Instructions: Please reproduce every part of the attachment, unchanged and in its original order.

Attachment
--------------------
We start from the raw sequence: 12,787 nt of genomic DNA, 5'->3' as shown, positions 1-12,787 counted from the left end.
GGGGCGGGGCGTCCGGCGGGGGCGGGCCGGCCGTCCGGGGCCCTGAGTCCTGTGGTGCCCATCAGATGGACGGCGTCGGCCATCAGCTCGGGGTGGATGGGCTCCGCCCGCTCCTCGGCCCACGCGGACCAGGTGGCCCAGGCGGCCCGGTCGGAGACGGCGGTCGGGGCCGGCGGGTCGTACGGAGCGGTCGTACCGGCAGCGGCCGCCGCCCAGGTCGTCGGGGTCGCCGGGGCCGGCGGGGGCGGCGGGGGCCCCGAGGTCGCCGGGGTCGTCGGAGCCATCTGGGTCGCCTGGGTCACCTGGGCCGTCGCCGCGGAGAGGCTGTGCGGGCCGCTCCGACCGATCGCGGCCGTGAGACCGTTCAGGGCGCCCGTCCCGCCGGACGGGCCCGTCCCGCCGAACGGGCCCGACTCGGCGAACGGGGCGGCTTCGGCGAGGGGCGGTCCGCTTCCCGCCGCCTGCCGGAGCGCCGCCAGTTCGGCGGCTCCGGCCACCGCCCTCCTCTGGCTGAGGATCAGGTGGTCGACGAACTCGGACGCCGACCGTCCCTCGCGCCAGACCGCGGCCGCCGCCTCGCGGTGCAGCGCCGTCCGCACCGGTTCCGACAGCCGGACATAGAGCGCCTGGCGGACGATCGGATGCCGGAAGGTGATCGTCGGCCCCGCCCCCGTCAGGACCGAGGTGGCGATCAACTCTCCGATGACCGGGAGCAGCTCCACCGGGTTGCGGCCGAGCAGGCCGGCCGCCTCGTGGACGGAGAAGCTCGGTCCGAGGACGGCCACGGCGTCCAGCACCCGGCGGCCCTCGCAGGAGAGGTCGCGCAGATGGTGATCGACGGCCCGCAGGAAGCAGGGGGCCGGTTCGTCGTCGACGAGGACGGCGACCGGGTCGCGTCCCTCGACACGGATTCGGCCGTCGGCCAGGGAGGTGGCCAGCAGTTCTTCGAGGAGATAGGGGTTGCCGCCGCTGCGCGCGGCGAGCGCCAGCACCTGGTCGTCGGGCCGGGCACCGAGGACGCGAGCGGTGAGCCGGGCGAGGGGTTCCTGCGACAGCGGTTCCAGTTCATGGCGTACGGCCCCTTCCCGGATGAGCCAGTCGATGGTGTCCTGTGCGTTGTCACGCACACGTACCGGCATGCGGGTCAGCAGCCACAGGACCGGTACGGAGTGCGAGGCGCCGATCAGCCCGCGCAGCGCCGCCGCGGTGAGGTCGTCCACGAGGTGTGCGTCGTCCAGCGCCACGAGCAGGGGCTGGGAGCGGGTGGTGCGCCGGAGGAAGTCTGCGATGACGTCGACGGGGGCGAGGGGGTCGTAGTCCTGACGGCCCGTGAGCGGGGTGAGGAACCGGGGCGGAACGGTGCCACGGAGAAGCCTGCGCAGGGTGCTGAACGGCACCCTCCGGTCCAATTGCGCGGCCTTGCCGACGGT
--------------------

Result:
We start from the raw sequence: 12,787 nt of genomic DNA, 5'->3' as shown, positions 1-12,787 counted from the left end.
GGGGCGGGGCGTCCGGCGGGGGCGGGCCGGCCGTCCGGGGCCCTGAGTCCTGTGGTGCCCATCAGATGGACGGCGTCGGCCATCAGCTCGGGGTGGATGGGCTCCGCCCGCTCCTCGGCCCACGCGGACCAGGTGGCCCAGGCGGCCCGGTCGGAGACGGCGGTCGGGGCCGGCGGGTCGTACGGAGCGGTCGTACCGGCAGCGGCCGCCGCCCAGGTCGTCGGGGTCGCCGGGGCCGGCGGGGGCGGCGGGGGCCCCGAGGTCGCCGGGGTCGTCGGAGCCATCTGGGTCGCCTGGGTCACCTGGGCCGTCGCCGCGGAGAGGCTGTGCGGGCCGCTCCGACCGATCGCGGCCGTGAGACCGTTCAGGGCGCCCGTCCCGCCGGACGGGCCCGTCCCGCCGAACGGGCCCGACTCGGCGAACGGGGCGGCTTCGGCGAGGGGCGGTCCGCTTCCCGCCGCCTGCCGGAGCGCCGCCAGTTCGGCGGCTCCGGCCACCGCCCTCCTCTGGCTGAGGATCAGGTGGTCGACGAACTCGGACGCCGACCGTCCCTCGCGCCAGACCGCGGCCGCCGCCTCGCGGTGCAGCGCCGTCCGCACCGGTTCCGACAGCCGGACATAGAGCGCCTGGCGGACGATCGGATGCCGGAAGGTGATCGTCGGCCCCGCCCCCGTCAGGACCGAGGTGGCGATCAACTCTCCGATGACCGGGAGCAGCTCCACCGGGTTGCGGCCGAGCAGGCCGGCCGCCTCGTGGACGGAGAAGCTCGGTCCGAGGACGGCCACGGCGTCCAGCACCCGGCGGCCCTCGCAGGAGAGGTCGCGCAGATGGTGATCGACGGCCCGCAGGAAGCAGGGGGCCGGTTCGTCGTCGACGAGGACGGCGACCGGGTCGCGTCCCTCGACACGGATTCGGCCGTCGGCCAGGGAGGTGGCCAGCAGTTCTTCGAGGAGATAGGGGTTGCCGCCGCTGCGCGCGGCGAGCGCCAGCACCTGGTCGTCGGGCCGGGCACCGAGGACGCGAGCGGTGAGCCGGGCGAGGGGTTCCTGCGACAGCGGTTCCAGTTCATGGCGTACGGCCCCTTCCCGGATGAGCCAGTCGATGGTGTCCTGTGCGTTGTCACGCACACGTACCGGCATGCGGGTCAGCAGCCACAGGACCGGTACGGAGTGCGAGGCGCCGATCAGCCCGCGCAGCGCCGCCGCGGTGAGGTCGTCCACGAGGTGTGCGTCGTCCAGCGCCACGAGCAGGGGCTGGGAGCGGGTGGTGCGCCGGAGGAAGTCTGCGATGACGTCGACGGGGGCGAGGGGGTCGTAGTCCTGACGGCCCGTGAGCGGGGTGAGGAACCGGGGCGGAACGGTGCCACGGAGAAGCCTGCGCAGGGTGCTGAACGGCACCCTCCGGTCCAATTGCGCGGCCTTGCCGACGGT